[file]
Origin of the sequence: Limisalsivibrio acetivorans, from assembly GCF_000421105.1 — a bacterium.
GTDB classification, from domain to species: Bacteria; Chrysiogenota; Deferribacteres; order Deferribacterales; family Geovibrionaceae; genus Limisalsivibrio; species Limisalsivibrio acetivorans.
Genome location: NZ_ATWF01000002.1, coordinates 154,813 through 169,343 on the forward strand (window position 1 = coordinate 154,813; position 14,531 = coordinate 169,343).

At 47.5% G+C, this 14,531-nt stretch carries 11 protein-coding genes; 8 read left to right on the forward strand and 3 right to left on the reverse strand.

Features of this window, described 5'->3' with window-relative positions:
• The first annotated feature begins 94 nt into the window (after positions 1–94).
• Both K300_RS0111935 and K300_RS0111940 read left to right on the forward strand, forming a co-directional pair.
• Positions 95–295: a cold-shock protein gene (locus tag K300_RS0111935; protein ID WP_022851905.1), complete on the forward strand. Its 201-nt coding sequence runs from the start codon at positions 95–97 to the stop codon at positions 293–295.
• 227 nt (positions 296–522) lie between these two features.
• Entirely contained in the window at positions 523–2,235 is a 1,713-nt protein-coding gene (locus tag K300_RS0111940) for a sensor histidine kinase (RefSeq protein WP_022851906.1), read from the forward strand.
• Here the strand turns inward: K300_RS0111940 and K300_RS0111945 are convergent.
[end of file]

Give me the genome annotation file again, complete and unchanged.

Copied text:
Origin of the sequence: Limisalsivibrio acetivorans, from assembly GCF_000421105.1 — a bacterium.
GTDB classification, from domain to species: Bacteria; Chrysiogenota; Deferribacteres; order Deferribacterales; family Geovibrionaceae; genus Limisalsivibrio; species Limisalsivibrio acetivorans.
Genome location: NZ_ATWF01000002.1, coordinates 154,813 through 169,343 on the forward strand (window position 1 = coordinate 154,813; position 14,531 = coordinate 169,343).

At 47.5% G+C, this 14,531-nt stretch carries 11 protein-coding genes; 8 read left to right on the forward strand and 3 right to left on the reverse strand.

Features of this window, described 5'->3' with window-relative positions:
• The first annotated feature begins 94 nt into the window (after positions 1–94).
• Both K300_RS0111935 and K300_RS0111940 read left to right on the forward strand, forming a co-directional pair.
• Positions 95–295: a cold-shock protein gene (locus tag K300_RS0111935; protein ID WP_022851905.1), complete on the forward strand. Its 201-nt coding sequence runs from the start codon at positions 95–97 to the stop codon at positions 293–295.
• 227 nt (positions 296–522) lie between these two features.
• Entirely contained in the window at positions 523–2,235 is a 1,713-nt protein-coding gene (locus tag K300_RS0111940) for a sensor histidine kinase (RefSeq protein WP_022851906.1), read from the forward strand.
• Here the strand turns inward: K300_RS0111940 and K300_RS0111945 are convergent.